Seeding innovation at UC’s student farms
Long before UC Berkeley author Michael Pollan told us omnivores had a dilemma and questioned the industrial food complex, college students were at the forefront of a movement to rethink what we eat.
Back in the 1960s and 1970s, when organic was a foreign word to most Americans, students at UC Davis and UC Santa Cruz were part of a wave of environmental activism that sought alternatives to agricultural methods that distanced people from farms and relied on heavy use of chemical pesticides and fertilizers.
In 1971, student enthusiasm for a garden at UC Santa Cruz that used natural cultivation methods grew so much so that 14 acres were set aside for the UC Santa Cruz Farm and Garden to create more opportunities to research and teach organic farming.
Meanwhile, a student-led seminar at UC Davis on alternative agriculture mushroomed into a group that lobbied campus administration for land to create a farm that would explore sustainable agriculture. With support from the College of Agricultural and Environmental Science, the UC Davis Student Farm formed in 1977 on 20 acres of what was then a remote corner of campus.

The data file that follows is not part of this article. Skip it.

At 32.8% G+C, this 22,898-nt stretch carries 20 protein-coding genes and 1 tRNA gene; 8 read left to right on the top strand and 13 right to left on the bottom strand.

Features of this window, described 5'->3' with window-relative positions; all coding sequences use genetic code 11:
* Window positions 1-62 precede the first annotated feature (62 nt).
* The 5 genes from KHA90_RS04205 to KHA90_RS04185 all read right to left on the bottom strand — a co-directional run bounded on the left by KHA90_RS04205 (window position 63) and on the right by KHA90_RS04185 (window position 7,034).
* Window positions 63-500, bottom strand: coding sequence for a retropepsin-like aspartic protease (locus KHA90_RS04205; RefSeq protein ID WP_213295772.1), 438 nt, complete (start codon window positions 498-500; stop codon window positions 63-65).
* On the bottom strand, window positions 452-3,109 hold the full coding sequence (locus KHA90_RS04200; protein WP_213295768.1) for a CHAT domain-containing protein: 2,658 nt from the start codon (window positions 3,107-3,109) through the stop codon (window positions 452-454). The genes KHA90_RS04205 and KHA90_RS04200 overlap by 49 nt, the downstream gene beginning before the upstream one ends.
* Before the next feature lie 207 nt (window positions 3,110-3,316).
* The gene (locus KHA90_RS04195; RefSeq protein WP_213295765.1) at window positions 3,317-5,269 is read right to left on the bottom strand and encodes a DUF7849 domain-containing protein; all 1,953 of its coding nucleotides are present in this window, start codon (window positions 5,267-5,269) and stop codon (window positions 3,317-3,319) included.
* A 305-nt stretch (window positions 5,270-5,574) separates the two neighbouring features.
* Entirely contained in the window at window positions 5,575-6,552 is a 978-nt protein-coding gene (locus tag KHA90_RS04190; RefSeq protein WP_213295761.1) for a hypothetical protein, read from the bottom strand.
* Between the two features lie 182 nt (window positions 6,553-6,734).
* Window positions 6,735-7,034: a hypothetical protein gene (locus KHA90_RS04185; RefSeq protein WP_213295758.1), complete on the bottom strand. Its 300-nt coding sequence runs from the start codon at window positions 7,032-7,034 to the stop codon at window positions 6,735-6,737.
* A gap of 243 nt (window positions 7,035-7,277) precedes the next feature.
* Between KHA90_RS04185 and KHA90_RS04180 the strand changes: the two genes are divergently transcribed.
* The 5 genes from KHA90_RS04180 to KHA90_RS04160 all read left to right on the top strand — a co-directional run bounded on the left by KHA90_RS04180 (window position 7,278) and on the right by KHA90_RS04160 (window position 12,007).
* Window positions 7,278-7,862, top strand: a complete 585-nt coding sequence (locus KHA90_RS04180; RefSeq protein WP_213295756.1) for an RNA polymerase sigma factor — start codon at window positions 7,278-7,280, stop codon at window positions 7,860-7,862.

In the decades that followed, these student-led movements helped spur the growth of organic farming and formed the foundations for innovative sustainable agriculture research and education programs at UC Davis and UC Santa Cruz that have served as models for other universities.
“UC Santa Cruz was on the ground floor of this, thanks to students,” said Jonathon Landeck, assistant director of the UC Santa Cruz Center for Agroecology & Sustainable Food Systems. “It’s a natural evolution and maturation of consciousness born in the ’60s out of the environmental movement.”
Go to the UC Newsroom for Harry Mok’s complete story and a slideshow of images from a recent morning at the UC Davis student farm. (Photos by Ernie Granillo)